Vision Zero, a ‘Road Diet’ Fad, Is Proving to Be Deadly

The international Vision Zero movement began in the 1990s in Sweden, where it apparently worked well. The Swedish government claims a 50% reduction in traffic deaths since 2000. Hoping to achieve similar gains, U.S. mayors from New York City to North Pole, Alaska, have adopted Vision Zero. Projects range from multibillion-dollar light-rail lines to retiming traffic lights for slower traffic. Road diets are key.

In neighborhoods across New York City, residents, community boards and local businesses have done battle with city officials over “traffic calming” measures imposed by city hall. Lane reductions, bike lanes, new meridians and other innovations designed to reduce vehicle speeds make it difficult for bulky ambulances and fire trucks to respond quickly to emergencies. And while pedestrian deaths have plummeted in the Big Apple under Vision Zero, deaths of bicyclists, motorcyclists and people in vehicles have ticked up.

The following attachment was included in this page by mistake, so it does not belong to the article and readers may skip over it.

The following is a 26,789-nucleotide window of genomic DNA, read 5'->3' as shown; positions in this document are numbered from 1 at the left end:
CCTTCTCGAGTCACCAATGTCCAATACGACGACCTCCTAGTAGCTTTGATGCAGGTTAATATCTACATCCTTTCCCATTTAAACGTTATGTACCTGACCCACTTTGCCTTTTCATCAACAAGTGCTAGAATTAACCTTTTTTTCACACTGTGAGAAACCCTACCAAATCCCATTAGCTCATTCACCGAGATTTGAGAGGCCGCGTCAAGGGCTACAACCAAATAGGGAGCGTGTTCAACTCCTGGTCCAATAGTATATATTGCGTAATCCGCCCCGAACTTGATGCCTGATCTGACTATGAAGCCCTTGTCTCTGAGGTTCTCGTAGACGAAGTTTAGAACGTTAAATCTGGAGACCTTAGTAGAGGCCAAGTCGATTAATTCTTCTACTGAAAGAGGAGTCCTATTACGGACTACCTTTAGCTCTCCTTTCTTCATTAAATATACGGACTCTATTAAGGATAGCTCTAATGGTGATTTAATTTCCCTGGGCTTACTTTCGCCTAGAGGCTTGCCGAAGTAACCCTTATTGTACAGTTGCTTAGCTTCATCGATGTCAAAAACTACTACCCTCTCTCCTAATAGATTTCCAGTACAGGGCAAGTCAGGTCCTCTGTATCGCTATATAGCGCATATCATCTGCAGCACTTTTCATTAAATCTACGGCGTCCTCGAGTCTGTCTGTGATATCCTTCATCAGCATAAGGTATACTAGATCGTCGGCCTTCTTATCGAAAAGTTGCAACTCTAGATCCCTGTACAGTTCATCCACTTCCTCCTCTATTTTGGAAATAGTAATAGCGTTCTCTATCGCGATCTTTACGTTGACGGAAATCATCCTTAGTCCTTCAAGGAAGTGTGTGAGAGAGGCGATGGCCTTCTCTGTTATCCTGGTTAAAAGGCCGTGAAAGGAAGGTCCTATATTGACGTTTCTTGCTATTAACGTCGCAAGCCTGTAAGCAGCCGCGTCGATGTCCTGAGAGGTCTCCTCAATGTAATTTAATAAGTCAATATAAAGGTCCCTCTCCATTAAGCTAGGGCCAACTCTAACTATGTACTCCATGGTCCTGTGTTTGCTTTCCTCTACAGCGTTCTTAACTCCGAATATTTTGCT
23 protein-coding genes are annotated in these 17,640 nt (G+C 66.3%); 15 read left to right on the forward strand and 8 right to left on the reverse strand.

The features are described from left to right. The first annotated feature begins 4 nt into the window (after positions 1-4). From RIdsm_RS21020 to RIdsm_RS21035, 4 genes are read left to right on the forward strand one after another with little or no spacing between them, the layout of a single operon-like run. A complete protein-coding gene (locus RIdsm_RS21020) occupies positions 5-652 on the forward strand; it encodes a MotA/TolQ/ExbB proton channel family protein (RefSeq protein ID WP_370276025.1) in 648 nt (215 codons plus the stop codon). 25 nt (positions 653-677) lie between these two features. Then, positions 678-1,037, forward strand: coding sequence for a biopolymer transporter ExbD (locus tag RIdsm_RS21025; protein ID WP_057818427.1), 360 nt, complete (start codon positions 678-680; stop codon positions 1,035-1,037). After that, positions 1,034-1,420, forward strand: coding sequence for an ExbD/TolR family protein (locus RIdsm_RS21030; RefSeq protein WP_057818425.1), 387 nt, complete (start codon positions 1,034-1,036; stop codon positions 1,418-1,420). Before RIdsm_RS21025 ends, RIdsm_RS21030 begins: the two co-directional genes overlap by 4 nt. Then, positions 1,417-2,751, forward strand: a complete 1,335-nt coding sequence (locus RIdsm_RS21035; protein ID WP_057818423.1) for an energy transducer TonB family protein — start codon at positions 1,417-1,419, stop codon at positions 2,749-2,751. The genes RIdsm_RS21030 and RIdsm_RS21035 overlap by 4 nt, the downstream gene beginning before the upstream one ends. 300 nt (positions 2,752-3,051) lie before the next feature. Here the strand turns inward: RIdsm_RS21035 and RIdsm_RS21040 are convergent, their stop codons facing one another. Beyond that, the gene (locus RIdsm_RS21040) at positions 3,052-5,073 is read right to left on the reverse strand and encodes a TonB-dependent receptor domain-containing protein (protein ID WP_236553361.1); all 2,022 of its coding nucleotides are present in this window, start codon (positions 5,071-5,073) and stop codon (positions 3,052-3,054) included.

Around the country, officials have implemented projects on short notice, over local objections and without consulting first responders. Howard Holt, a fire captain in Oakland, Calif., said he found out about a road diet in front of his station when he arrived for a shift one morning. “I wasn’t sure if I was supposed to drive in the new green lanes,” he said recently. “Turns out they’re bike lanes.” He calls the city bureaucracy “The Wall.”